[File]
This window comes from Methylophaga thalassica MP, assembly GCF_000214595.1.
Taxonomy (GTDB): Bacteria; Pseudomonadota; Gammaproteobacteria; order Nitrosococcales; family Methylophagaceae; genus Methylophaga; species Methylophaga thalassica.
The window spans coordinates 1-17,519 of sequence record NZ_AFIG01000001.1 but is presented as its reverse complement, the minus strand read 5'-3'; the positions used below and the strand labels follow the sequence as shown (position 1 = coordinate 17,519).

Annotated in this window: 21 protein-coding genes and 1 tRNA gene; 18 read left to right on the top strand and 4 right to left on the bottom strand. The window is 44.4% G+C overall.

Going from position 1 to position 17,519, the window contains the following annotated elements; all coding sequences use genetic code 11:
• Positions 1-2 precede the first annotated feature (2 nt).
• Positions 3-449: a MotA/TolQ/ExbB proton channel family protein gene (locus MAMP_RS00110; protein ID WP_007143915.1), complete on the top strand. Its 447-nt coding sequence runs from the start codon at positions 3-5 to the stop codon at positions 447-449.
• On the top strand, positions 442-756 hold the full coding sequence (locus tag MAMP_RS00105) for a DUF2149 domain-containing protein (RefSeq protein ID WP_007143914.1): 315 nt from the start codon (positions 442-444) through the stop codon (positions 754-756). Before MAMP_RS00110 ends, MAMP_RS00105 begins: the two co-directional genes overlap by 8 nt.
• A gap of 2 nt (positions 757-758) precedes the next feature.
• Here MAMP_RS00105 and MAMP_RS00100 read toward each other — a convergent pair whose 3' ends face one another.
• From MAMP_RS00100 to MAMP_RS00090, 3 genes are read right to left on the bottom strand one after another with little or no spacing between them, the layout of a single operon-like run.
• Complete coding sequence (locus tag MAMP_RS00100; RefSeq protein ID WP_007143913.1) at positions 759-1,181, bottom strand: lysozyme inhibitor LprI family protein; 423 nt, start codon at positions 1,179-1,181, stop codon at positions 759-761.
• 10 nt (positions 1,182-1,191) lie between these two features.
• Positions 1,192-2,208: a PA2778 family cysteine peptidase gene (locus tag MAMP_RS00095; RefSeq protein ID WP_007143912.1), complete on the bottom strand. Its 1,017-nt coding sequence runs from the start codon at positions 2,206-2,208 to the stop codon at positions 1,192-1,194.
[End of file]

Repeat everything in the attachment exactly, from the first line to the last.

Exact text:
This window comes from Methylophaga thalassica MP, assembly GCF_000214595.1.
Taxonomy (GTDB): Bacteria; Pseudomonadota; Gammaproteobacteria; order Nitrosococcales; family Methylophagaceae; genus Methylophaga; species Methylophaga thalassica.
The window spans coordinates 1-17,519 of sequence record NZ_AFIG01000001.1 but is presented as its reverse complement, the minus strand read 5'-3'; the positions used below and the strand labels follow the sequence as shown (position 1 = coordinate 17,519).

Annotated in this window: 21 protein-coding genes and 1 tRNA gene; 18 read left to right on the top strand and 4 right to left on the bottom strand. The window is 44.4% G+C overall.

Going from position 1 to position 17,519, the window contains the following annotated elements; all coding sequences use genetic code 11:
• Positions 1-2 precede the first annotated feature (2 nt).
• Positions 3-449: a MotA/TolQ/ExbB proton channel family protein gene (locus MAMP_RS00110; protein ID WP_007143915.1), complete on the top strand. Its 447-nt coding sequence runs from the start codon at positions 3-5 to the stop codon at positions 447-449.
• On the top strand, positions 442-756 hold the full coding sequence (locus tag MAMP_RS00105) for a DUF2149 domain-containing protein (RefSeq protein ID WP_007143914.1): 315 nt from the start codon (positions 442-444) through the stop codon (positions 754-756). Before MAMP_RS00110 ends, MAMP_RS00105 begins: the two co-directional genes overlap by 8 nt.
• A gap of 2 nt (positions 757-758) precedes the next feature.
• Here MAMP_RS00105 and MAMP_RS00100 read toward each other — a convergent pair whose 3' ends face one another.
• From MAMP_RS00100 to MAMP_RS00090, 3 genes are read right to left on the bottom strand one after another with little or no spacing between them, the layout of a single operon-like run.
• Complete coding sequence (locus tag MAMP_RS00100; RefSeq protein ID WP_007143913.1) at positions 759-1,181, bottom strand: lysozyme inhibitor LprI family protein; 423 nt, start codon at positions 1,179-1,181, stop codon at positions 759-761.
• 10 nt (positions 1,182-1,191) lie between these two features.
• Positions 1,192-2,208: a PA2778 family cysteine peptidase gene (locus tag MAMP_RS00095; RefSeq protein ID WP_007143912.1), complete on the bottom strand. Its 1,017-nt coding sequence runs from the start codon at positions 2,206-2,208 to the stop codon at positions 1,192-1,194.